Digital Audio And Podcast Ad Budgets Holding Up In Second Half, IAB Survey Finds.


A majority of ad buyers plan to increase their spending on podcasts during the second half of the year. And despite smaller budgets, few will roll back their podcast spending. Those are two of the findings in a new survey conducted by the Interactive Advertising Bureau that shows most ad buyers will increase their digital spending in the coming months with dollars being shifted out of traditional media.


Less than half of buyers say they are confident about their second half budgets while brands continue to realign spending to attract consumers as the COVID-19 lockdowns are eased. More than half of respondents (52%) say they expect their podcast budgets will increase compared to a year ago. Nearly a third (31%) think budgets will hold steady, while fewer than two in ten (17%) said it is likely they will have less money to spend on podcasting.


Among those surveyed by the IAB, buyers predicted their podcast budgets will increase seven percent during the third quarter and edge up one percent during the fourth quarter.


The results are only slightly less bullish for digital audio ad spending, not including podcasts. The survey found 45% of buyers think they will spend more on digital audio, like the streaming music services and online radio, during the second half of the year. Nearly a third (31%) predicted a flat budget compared to last year, with about a quarter predicting they will need to trim digital audio ad budgets in the coming months.


But compared to podcasting, the projected budget increases will be larger for streaming radio and the online music services. Survey takers estimated their digital audio ad budgets will jump 15% during the third quarter and climb 4% during Q4.


Sue Hogan, Senior VP of Research at the IAB, said she is both “surprised” and “relieved” by what they have heard from buyers. “We are seeing that ad buyers are feeling pretty darn confident about second half,” she said. Podcasting has benefited during the COVID-19 crisis by its ability to quickly pivot messaging for clients, Hogan said during a webinar on Tuesday, including shifting to a host-read ad if need be.


The IAB survey found the most interest for boosting ad spending on digital video OTT services and social media, with digital outdoor facing the biggest cutbacks as the coronavirus has Americans spending more time at home. As a result, online video ad budgets will grow by double-digits, according to buyers surveyed, while digital out-of-home budgets will be cut by 15% or more.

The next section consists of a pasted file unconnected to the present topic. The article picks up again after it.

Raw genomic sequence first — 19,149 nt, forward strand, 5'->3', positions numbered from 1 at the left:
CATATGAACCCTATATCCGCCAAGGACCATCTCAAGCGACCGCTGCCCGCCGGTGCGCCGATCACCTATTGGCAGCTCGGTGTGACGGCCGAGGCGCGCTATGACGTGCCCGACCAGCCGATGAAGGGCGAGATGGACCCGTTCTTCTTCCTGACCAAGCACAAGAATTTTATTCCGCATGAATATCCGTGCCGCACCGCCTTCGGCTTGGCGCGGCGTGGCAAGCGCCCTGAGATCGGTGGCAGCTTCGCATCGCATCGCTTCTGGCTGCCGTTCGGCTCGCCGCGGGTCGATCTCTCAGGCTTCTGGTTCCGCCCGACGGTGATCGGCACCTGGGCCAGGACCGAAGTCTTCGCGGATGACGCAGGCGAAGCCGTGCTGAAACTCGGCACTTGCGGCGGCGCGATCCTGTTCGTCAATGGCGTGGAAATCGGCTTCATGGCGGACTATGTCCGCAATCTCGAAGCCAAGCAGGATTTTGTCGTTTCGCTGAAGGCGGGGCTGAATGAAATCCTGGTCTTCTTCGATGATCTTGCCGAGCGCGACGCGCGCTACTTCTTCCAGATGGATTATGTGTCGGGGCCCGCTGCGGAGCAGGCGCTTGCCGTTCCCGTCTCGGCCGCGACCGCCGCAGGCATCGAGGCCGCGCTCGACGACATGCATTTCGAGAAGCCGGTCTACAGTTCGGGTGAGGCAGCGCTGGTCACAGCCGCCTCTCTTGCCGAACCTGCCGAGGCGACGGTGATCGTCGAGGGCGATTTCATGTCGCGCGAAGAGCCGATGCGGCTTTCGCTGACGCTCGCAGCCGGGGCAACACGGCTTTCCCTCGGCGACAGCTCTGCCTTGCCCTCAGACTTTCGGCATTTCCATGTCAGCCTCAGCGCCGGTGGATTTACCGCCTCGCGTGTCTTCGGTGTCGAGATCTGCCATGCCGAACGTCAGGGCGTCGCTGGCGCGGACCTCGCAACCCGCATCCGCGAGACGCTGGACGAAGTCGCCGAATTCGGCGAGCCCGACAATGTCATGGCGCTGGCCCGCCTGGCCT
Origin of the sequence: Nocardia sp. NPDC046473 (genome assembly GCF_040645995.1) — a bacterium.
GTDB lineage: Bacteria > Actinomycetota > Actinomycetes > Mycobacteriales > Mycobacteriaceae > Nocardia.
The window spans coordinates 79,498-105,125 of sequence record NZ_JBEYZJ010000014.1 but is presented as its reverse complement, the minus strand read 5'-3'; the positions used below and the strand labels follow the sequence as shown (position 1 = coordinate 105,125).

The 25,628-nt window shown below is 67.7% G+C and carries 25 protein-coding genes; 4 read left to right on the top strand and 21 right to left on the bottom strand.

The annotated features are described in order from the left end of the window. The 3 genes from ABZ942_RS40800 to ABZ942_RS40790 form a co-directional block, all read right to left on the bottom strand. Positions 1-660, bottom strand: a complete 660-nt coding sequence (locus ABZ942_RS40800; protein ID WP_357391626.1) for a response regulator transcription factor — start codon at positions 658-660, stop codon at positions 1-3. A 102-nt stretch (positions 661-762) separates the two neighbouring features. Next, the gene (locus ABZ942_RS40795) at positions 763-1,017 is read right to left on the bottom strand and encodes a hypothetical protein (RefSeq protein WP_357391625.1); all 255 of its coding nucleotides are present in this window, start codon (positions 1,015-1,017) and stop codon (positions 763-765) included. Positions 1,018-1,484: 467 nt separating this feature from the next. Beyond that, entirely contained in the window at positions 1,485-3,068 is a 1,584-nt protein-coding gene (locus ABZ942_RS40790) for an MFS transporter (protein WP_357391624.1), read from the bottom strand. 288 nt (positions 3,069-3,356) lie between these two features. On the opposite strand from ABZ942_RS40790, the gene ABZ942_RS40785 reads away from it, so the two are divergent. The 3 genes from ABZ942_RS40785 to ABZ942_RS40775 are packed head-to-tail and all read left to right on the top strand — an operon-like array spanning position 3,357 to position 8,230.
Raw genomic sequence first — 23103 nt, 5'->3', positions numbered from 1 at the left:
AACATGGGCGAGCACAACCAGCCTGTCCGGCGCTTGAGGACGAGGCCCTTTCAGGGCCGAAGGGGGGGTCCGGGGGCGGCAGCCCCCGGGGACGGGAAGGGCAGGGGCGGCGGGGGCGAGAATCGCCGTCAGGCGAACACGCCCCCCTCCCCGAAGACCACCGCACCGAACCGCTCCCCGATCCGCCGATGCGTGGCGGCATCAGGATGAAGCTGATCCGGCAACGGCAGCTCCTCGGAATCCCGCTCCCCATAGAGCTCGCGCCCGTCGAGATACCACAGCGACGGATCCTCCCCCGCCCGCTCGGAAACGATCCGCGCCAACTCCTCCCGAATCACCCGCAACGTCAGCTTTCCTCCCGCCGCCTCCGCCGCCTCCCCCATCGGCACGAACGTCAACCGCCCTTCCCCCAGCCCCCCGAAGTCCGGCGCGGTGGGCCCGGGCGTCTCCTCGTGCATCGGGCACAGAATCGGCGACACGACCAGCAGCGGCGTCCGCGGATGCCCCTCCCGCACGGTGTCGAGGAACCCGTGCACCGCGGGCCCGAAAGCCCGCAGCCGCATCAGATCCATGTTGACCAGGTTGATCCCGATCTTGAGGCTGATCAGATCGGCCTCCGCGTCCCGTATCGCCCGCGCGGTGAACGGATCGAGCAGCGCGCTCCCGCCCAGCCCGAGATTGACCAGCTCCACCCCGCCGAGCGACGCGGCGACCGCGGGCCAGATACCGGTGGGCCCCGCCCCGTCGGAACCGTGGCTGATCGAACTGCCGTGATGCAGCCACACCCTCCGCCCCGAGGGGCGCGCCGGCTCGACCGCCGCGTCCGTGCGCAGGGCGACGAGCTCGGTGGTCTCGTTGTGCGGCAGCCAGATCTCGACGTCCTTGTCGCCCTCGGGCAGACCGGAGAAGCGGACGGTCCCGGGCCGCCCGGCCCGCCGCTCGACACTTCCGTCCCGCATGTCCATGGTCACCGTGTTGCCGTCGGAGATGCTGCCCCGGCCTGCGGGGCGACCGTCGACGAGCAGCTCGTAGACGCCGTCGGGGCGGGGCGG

Traditional media budgets are where the biggest squeeze could be in the coming months. Yet eight percent said they think their broadcast radio budgets will actually increase during the second half. Nearly a third (31%) said those budgets will hold flat. But six-in-ten (61%) of those surveyed by the IAB said their radio budgets for the second half will be cut. Buyers predicted they will shrink 18% during the third quarter compared to a year ago and decline 9% during the fourth quarter.


Hogan said the traditional numbers are like looking at a mirror where the reflection is the opposite of what the data shows for digital. “It’s just more flexible, it’s more agile, and you’re able to make changes a lot of faster in that space,” she said.


They survey of ad buyers, which was conducted May 28 to June 8 among 148 buyers, is the third conducted by the IAB to gauge the impact of COVID-19 on ad spending. Overall, ad buyers expect 2020 ad spend to decline 20% from last year due to the ongoing coronavirus impact. Yet amid that decline, they also report digital ad spending is growing. Buyers expect it to be up 13% during the second half compared to last year.


But gauging ad spending during a global pandemic is quite difficult and among those surveyed only 49% said they were confident in the stability of their second half budget. And even fewer are confident in 2021 budgets. “That kind of sets a tone for the rest of the year,” said Hogan. There may be some nervousness over recent protests among buyers, but she believes most second half budgets are firm enough to be spent.


The survey comes just ahead of this month’s scheduled IAB NewFronts presentations by several companies to top-level ad buyers. The podcast and digital audio presentations will be held June 24 with NPR, American Public Media, and others slated to present to advertisers during what has become a virtual event this year.


Hogan advised ad sellers to be “super transparent” on price this year, saying buyers are demanding more understanding of where dollars are going. “They really need that reassurance,” she said. Hogan said buyers are also seeking more flexibility on cancellations this year than in the past.

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